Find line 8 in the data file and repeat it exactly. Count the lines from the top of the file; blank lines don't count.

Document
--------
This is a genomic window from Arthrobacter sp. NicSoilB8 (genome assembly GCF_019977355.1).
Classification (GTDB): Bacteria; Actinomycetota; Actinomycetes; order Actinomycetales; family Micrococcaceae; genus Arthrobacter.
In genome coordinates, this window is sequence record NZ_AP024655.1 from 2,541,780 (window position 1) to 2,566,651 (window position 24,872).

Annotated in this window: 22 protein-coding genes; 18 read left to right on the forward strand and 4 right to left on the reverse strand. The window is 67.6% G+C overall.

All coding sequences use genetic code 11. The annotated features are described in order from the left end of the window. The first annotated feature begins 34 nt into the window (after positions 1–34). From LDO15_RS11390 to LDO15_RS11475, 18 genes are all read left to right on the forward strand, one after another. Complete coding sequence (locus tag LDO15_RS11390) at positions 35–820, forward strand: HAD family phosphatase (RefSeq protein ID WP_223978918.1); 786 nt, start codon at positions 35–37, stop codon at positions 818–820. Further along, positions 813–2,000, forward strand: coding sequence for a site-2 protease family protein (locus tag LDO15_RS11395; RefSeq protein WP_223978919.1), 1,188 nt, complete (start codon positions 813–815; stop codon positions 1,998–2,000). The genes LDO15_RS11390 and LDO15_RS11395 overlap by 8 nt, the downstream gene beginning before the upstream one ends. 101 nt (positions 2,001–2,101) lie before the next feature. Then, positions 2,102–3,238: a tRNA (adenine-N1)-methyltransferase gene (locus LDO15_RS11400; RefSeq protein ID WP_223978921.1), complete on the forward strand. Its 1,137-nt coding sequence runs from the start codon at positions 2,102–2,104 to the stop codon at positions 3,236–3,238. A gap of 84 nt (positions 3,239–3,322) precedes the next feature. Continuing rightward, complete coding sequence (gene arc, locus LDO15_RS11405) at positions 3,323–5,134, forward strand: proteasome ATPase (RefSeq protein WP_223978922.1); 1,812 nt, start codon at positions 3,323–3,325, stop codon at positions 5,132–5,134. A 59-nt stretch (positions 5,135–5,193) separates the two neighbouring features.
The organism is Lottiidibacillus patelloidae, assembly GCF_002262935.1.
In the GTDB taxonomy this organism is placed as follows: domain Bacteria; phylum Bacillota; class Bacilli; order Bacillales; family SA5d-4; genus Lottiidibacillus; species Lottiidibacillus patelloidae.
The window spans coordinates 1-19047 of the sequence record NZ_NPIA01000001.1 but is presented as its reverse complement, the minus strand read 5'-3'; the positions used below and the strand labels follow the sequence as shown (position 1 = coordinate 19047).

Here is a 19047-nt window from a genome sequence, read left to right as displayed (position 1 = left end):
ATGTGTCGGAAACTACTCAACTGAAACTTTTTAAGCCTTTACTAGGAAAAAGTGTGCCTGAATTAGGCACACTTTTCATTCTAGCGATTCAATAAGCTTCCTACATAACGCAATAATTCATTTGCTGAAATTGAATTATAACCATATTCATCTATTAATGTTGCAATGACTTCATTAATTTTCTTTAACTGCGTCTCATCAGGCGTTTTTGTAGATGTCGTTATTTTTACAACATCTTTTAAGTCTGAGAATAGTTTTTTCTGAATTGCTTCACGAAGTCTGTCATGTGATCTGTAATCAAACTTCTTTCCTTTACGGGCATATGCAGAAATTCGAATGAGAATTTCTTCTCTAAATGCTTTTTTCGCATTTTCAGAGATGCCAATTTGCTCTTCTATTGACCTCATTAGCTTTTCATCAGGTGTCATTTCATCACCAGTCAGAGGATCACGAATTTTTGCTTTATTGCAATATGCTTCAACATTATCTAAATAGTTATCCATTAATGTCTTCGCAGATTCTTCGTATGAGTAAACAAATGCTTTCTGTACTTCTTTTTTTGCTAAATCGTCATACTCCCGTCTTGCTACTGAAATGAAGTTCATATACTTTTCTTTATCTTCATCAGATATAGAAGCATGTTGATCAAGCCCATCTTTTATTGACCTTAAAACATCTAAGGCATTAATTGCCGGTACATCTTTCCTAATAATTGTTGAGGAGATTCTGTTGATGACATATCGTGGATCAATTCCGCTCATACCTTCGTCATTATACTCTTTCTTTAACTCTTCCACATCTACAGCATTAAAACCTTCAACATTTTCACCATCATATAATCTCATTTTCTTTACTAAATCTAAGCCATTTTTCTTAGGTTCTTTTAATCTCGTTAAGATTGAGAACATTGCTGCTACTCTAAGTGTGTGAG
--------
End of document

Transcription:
The window spans coordinates 1-19047 of the sequence record NZ_NPIA01000001.1 but is presented as its reverse complement, the minus strand read 5'-3'; the positions used below and the strand labels follow the sequence as shown (position 1 = coordinate 19047).